I’m a Daddy’s Girl, but I come by my father worship honestly. My dad idolized his father. As a child, he watched my grandfather eat breakfast, have a cup of precious coffee and then smoke an unfiltered Camel cigarette.
One day my dad took a sip of the cold coffee. Unfortunately, the mostly-empty cup had been used as an ashtray for the cigarette ash.
Dad was horribly sick and ever since that day he has hated cigarettes and the smell of smoke like poison. Having my grandfather die in his early forties of “lung disease” didn’t help.
The only time my father was disappointed in me was when I smelled of smoke after a party. He did believe me when I told him I had not been the one who smoked. I’ve never touched a cigarette because I would hate to disappoint him.
So it’s ironic that today I will get in my car and drive eight hours east past the horse farms and into the mountains where I was raised, to sit with my step-mother while they cut the cancer out of my father’s left lung.
The night before his operation we’ll all stay at my brother’s house near the hospital. My brother and his wife have the cutest four little girls in the world (besides mine). We call them the G-Girls: Georgia, Gloria, Genevieve and Gemma. They are a sweet as they are beautiful.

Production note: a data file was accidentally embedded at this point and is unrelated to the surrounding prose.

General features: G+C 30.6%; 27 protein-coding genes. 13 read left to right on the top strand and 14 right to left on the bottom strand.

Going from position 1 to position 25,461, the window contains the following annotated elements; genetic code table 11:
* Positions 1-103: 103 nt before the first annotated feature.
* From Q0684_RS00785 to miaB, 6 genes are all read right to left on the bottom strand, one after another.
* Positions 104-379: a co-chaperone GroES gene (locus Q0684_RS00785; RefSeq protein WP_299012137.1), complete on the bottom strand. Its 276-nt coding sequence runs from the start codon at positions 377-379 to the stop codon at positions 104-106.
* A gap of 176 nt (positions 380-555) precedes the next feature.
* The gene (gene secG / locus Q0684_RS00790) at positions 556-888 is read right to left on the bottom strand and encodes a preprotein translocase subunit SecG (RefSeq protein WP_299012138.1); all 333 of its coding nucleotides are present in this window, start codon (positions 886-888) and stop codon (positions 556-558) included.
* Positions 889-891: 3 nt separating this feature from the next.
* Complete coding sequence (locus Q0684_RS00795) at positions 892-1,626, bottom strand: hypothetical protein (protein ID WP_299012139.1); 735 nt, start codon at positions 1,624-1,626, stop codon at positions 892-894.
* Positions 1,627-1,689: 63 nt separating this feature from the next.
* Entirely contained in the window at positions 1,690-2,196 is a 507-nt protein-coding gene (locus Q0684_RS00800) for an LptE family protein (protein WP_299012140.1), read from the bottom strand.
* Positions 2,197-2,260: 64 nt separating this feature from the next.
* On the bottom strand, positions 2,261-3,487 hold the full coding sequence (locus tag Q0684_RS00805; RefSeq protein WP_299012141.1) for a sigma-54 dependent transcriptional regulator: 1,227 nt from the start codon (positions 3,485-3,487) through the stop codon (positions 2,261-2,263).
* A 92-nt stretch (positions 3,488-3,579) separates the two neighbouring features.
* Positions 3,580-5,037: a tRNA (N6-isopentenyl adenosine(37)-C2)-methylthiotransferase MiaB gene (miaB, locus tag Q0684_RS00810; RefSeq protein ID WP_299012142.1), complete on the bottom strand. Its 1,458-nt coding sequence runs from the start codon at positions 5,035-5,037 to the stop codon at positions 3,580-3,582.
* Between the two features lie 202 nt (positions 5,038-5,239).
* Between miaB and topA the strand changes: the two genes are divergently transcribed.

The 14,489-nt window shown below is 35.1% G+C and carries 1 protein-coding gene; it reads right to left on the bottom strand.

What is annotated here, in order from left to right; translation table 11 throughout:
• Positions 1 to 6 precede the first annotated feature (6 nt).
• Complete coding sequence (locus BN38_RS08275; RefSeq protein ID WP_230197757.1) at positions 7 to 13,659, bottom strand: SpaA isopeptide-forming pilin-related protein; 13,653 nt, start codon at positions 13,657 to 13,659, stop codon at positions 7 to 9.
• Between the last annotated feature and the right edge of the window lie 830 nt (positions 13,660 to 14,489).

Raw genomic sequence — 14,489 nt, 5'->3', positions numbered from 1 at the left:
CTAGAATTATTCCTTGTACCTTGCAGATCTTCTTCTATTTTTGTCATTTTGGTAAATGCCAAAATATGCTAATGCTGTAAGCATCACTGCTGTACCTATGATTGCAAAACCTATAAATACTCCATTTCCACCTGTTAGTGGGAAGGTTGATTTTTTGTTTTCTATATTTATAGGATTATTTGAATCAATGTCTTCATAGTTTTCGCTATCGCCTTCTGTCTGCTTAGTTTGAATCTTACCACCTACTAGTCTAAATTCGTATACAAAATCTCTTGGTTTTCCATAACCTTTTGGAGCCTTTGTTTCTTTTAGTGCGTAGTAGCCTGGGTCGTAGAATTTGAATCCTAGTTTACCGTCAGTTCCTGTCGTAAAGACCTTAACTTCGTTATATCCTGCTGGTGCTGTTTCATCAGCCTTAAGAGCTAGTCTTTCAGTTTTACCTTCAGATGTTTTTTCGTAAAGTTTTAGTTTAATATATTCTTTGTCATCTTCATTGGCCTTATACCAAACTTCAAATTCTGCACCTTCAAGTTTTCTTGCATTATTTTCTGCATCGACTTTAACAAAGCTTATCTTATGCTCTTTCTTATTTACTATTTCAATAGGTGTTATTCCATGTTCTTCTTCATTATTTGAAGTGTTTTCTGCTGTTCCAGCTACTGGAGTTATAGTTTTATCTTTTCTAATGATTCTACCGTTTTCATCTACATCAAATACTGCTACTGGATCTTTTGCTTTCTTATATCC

We will all have dinner together and then sit on the couch and drink coffee until midnight. The G-Girls will fall asleep in our laps.
I’m bringing my Daddy’s all-time favorite dessert, banana pudding. I went to Trader Joe’s to get their “Ultimate Vanilla Wafer”, but I’m afraid I should have just gone with the classic Nilla Wafers. You want a tried-and-true basic and not something fancy when you need comfort food.
Still, it could make it with tofu and Dad would still eat a big dish and tell me how good it is, because that is what daddies do.
I will not think about my grandfather, who I never got to meet. I will not think about my boys’ own grandfather, who died of Stage 4 lung cancer two months ago. I will not think of my friend Sandy who died of breast cancer last month.
I will teach my step-mom to play Angry Birds, try to read ancient waiting room copies of Field and Stream, and text my husband. And we will wait. And I will pray for Stage 1.